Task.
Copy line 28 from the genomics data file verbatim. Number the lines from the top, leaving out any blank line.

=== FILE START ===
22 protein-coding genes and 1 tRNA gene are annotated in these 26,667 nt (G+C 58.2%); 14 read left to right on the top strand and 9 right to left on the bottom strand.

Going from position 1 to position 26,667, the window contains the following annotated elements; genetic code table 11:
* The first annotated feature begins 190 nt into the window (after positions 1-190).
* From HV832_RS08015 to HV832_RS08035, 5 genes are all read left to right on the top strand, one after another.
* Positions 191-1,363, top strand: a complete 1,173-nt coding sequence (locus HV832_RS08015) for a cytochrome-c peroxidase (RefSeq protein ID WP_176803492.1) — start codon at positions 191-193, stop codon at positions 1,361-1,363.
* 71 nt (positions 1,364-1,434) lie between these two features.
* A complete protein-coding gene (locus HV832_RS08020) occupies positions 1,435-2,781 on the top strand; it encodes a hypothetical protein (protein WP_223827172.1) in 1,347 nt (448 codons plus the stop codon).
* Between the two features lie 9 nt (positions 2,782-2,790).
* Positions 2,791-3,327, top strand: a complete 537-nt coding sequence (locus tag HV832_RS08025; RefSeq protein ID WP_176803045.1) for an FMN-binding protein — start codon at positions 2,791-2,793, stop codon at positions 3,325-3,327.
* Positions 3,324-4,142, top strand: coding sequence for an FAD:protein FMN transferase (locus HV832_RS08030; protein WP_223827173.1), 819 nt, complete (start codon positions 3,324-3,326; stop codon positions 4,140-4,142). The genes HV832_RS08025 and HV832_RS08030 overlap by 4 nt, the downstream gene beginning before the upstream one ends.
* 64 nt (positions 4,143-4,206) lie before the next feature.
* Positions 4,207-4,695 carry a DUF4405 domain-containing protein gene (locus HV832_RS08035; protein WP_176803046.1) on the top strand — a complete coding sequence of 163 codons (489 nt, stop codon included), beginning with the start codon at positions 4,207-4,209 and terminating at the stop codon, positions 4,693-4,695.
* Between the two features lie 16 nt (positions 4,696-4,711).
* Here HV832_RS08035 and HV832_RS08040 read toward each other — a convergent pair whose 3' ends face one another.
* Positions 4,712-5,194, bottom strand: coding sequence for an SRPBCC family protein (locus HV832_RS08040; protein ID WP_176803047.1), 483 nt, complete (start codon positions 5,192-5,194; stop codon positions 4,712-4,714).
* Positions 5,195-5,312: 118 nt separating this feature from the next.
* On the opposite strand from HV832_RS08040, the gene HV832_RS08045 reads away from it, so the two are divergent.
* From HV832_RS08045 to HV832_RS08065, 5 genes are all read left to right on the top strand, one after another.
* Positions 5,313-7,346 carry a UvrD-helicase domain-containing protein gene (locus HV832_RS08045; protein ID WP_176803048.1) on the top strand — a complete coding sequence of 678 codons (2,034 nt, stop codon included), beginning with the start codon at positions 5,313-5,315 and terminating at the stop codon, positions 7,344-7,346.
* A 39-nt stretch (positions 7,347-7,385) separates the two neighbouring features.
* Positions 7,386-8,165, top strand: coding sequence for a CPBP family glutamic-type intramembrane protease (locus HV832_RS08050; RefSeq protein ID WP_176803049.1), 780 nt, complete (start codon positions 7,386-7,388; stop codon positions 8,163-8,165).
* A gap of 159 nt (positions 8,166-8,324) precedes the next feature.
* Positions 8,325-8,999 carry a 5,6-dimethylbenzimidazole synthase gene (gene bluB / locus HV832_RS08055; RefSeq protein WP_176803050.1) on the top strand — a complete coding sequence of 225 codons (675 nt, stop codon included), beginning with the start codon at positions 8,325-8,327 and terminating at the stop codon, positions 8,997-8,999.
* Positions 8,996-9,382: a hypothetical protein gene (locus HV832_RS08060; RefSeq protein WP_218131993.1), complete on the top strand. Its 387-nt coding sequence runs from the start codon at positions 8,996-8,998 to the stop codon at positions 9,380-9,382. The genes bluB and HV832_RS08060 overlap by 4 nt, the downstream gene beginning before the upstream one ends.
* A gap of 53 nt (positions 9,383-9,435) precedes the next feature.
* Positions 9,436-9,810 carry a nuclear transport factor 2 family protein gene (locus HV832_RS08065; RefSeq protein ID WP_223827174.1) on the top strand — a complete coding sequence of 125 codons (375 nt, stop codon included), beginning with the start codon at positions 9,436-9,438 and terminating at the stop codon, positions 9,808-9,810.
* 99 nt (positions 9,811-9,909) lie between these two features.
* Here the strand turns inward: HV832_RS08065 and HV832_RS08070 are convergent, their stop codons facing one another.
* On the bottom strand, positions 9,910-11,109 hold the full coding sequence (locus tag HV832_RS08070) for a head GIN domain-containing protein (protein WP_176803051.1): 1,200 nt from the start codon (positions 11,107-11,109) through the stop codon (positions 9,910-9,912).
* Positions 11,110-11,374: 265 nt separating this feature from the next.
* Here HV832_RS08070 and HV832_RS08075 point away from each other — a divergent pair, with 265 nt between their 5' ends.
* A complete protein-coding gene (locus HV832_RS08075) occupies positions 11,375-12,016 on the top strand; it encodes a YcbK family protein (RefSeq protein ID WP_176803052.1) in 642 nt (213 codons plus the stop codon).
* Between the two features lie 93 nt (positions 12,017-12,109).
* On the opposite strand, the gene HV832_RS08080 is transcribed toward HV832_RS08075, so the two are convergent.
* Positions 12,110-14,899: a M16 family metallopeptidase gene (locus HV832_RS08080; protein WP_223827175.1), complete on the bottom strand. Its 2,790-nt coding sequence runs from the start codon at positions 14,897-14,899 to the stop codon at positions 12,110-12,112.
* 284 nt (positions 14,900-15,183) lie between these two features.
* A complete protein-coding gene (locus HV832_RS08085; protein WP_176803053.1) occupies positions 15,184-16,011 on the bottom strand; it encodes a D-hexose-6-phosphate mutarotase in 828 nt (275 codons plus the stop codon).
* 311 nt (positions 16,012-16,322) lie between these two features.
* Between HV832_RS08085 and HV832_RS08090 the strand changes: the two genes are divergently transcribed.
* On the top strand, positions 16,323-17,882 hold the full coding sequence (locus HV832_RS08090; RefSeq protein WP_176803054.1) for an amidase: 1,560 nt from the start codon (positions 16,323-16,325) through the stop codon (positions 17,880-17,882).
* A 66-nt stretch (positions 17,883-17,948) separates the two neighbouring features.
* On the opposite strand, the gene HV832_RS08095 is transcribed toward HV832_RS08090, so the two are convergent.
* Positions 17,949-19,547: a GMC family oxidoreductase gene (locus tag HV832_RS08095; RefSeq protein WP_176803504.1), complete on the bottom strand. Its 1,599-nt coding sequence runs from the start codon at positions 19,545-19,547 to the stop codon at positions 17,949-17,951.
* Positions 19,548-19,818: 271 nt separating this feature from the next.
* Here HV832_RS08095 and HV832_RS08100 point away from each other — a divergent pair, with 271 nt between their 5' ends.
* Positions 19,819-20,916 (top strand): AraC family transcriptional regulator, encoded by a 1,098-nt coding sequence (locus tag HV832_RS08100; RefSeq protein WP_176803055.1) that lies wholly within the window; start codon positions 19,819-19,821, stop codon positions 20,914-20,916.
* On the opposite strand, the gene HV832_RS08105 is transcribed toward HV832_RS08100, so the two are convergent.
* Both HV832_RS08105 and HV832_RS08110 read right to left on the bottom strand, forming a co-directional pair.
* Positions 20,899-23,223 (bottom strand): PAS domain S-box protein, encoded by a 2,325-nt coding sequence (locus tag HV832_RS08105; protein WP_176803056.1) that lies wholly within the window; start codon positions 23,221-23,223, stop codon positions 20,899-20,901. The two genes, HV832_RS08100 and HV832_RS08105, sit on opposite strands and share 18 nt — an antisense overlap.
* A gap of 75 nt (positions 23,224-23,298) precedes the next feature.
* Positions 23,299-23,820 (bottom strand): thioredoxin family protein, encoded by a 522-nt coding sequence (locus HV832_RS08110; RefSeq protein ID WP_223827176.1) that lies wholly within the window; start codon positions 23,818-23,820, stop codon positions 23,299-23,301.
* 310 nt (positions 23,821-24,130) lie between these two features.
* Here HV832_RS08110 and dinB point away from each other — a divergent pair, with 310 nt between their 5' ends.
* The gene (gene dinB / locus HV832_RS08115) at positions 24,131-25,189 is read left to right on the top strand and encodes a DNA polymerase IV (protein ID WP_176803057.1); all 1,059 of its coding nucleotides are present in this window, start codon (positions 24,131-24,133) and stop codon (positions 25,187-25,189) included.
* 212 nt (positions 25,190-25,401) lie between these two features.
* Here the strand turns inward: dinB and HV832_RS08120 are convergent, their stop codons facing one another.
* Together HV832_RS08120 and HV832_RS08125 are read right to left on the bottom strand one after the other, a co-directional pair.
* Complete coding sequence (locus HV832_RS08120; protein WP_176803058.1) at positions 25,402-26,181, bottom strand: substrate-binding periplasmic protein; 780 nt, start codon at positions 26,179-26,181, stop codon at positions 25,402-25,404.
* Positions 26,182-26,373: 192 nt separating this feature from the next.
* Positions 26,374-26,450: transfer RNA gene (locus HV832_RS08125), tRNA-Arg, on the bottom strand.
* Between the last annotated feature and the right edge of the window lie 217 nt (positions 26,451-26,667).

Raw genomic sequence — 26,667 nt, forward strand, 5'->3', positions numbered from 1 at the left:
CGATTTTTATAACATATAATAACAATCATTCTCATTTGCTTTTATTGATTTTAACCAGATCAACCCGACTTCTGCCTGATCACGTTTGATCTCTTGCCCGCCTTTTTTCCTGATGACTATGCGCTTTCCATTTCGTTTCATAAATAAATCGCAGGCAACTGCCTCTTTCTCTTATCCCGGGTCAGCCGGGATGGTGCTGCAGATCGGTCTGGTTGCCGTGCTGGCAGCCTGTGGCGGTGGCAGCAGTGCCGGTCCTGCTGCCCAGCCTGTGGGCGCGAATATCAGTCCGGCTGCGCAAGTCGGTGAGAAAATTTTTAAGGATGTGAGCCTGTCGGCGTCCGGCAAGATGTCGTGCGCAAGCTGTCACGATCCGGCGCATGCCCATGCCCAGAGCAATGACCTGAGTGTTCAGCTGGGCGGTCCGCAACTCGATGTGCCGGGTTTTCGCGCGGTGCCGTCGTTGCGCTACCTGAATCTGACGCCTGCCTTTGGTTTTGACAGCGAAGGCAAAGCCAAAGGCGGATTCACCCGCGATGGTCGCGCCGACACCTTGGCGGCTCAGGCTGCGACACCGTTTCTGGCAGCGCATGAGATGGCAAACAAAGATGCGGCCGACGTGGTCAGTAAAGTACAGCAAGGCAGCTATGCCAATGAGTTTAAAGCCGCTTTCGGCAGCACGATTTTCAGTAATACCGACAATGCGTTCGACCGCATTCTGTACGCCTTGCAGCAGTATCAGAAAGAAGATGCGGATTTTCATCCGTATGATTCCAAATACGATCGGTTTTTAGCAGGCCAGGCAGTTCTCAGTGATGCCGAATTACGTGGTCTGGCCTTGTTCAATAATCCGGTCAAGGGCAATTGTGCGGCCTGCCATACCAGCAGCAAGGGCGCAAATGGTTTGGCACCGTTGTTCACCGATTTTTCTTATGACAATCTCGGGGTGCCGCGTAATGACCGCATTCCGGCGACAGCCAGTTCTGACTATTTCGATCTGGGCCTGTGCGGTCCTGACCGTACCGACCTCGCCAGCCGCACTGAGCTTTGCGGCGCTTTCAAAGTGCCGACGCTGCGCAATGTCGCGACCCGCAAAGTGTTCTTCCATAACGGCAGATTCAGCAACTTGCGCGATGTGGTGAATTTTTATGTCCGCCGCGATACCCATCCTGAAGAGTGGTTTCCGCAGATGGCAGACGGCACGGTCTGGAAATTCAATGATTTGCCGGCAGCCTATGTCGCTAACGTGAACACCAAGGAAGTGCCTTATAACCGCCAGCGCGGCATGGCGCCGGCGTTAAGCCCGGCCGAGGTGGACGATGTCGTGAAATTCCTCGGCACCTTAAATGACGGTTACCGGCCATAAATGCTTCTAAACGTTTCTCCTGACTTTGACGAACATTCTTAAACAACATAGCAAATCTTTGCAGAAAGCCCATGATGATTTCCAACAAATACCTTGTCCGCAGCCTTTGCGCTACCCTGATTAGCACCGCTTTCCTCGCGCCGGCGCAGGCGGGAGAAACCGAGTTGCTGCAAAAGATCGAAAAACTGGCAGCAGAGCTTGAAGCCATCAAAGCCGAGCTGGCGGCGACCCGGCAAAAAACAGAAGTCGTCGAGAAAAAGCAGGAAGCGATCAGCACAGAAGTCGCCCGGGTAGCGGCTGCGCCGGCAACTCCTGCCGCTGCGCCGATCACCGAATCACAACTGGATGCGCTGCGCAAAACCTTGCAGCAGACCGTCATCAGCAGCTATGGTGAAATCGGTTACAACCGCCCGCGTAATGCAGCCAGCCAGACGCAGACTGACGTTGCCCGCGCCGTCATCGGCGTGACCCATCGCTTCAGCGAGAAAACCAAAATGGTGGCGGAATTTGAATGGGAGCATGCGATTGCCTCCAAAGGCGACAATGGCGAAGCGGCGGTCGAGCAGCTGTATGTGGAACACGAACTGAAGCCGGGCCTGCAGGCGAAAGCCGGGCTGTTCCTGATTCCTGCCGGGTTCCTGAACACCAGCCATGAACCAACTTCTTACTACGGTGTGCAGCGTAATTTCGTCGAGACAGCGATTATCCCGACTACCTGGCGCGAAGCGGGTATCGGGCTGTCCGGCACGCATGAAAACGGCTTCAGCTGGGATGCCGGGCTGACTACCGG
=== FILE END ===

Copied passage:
* Here the strand turns inward: HV832_RS08065 and HV832_RS08070 are convergent, their stop codons facing one another.